Cary before. . .
Cary during. . .
More photos and story below. . .
And Cary after. . .
Don't know who Cary is? Meet her in A Tiny Tail For Mother's Day.
Don't worry, it'll grow back. But don't get too attached to that snow white wool. Less than 48 hours after being sheared she jumped right back into her recurring role as. . . Dirty Cary. My kid cannot stay clean.
Despite a few frigid nights, I'm still very happy that we decided to shear the sheep before lambing season started. So far our little experiment is working out well, and I think we made the right choice. The first three or four days after the sheep are shorn are the most critical, and fortunately it stayed dry and didn't get too cold (freezing rain is the worst). Our shearer also used a different cutting comb than he does during warmer months, so more wool was left on the sheep. And it's already starting to grow back.
It's really helpful to be able to look at my three dozen (!) pregnant ewes' bodies without all that wool on them, and the books were right—the sheep know to head for shelter to keep their shorn bodies warm. While they normally love to sleep out under the stars in the farmyard, the last few nights when I checked on them, everyone was tucked into the barn—including Dan with his winter fluff (not because he's a wimp, but because he's guarding his sheep of course).
This will become even more important when there are bouncing baby lambs all over the place (starting next month!). Super woolly mothers might not think to come in from the cold because they don't really notice it (especially those with woolly faces like Snugglebunny), but a shorn sheep will feel that arctic blast and lead her much-less-insulated baby to the barn.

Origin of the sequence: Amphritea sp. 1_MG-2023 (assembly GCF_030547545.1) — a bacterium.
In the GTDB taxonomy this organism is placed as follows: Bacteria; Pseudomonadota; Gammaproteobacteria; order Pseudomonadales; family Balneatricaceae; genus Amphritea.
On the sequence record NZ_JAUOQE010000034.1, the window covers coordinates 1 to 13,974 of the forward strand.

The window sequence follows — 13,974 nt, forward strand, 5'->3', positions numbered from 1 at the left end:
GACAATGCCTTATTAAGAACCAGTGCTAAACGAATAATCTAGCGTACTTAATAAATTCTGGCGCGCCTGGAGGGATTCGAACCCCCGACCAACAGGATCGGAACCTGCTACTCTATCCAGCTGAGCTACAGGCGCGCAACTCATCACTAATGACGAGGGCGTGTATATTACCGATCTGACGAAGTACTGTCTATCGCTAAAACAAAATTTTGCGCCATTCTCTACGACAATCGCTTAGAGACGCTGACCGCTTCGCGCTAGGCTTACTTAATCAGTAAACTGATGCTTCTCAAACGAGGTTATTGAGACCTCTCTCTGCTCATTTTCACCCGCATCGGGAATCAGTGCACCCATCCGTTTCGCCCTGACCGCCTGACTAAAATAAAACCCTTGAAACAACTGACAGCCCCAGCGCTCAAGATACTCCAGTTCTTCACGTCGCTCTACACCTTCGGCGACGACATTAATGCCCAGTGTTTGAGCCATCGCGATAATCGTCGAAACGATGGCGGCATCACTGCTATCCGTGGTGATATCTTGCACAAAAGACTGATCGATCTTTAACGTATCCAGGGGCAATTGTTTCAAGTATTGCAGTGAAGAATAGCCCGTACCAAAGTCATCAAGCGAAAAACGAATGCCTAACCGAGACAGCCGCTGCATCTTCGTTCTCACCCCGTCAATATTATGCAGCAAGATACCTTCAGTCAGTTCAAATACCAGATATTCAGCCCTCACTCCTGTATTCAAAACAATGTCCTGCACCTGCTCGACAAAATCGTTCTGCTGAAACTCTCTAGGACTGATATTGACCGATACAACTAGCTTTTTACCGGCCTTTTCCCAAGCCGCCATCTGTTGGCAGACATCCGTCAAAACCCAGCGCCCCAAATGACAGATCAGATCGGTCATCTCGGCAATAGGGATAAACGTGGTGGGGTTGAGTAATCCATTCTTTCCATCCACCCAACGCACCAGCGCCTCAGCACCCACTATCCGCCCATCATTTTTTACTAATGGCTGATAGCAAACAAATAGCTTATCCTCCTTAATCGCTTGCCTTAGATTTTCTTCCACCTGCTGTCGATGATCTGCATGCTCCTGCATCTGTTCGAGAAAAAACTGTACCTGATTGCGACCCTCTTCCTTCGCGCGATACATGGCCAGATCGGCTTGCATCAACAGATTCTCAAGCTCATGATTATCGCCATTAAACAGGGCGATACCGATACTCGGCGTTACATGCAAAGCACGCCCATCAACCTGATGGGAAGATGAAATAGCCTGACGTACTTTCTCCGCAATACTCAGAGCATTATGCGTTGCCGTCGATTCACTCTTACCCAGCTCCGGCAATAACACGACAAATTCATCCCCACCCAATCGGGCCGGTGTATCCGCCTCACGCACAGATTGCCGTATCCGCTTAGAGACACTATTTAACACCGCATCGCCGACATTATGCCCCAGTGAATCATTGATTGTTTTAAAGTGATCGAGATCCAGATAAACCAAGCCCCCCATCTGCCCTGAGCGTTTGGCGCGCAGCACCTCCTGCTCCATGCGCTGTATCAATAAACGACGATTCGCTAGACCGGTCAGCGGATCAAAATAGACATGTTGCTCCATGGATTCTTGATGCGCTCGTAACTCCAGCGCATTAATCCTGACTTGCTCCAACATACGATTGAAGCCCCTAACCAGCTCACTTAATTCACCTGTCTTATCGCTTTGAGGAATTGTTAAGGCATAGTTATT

Many of you have asked me about the shorn fleeces. Because we raise meat sheep (as opposed to wool sheep), the fleeces that come off our sheep when they are shorn aren't the kind desired by handspinners. Our sheep are mostly Suffolks, and that breed is known for having wool that is coarse and short (and even shorter this time since we sheared five months earlier than usual)--not usually desirable qualities for spinning.
Add to that the fact that our sheep regularly tromp through the woods and brambles and do not wear little cloth coats to keep their coats clean, and let's just say that Cary isn't the only dirty one. . . (though I did of course save Baby's First Fleece).
Oh, and then there were the bright red blotches of raddle marker on the backs of all the ewes. . . (This paste-like stuff was spread on Studly Do-Right Jefferson's chest last fall so we would be able to tell when each of the ewes had been bred—very helpful since I never would have guessed how, um, efficient Studly Jeff was at his One And Only Job. I just had no idea the girls were going to be permanently marked.)
I'm still catching up with your comments, and I thank you for your patience (and for taking the time to write). I did have a chance to answer the Cary and sheep shearing questions on February 7th's farm photo—click here and scroll down to the end of the comments section if you'd like to read them.
A year of Farm Photos ago:
2/11/06: Fortunately For Dan That's Not Fat, It's Fluff
2/10/06: In This Spot. . . A Miracle Has Occurred!
2/9/06: Same Scene, New View
2/8/06: There's Something About A Sunrise
And WCB#36: Decisions, Decisions
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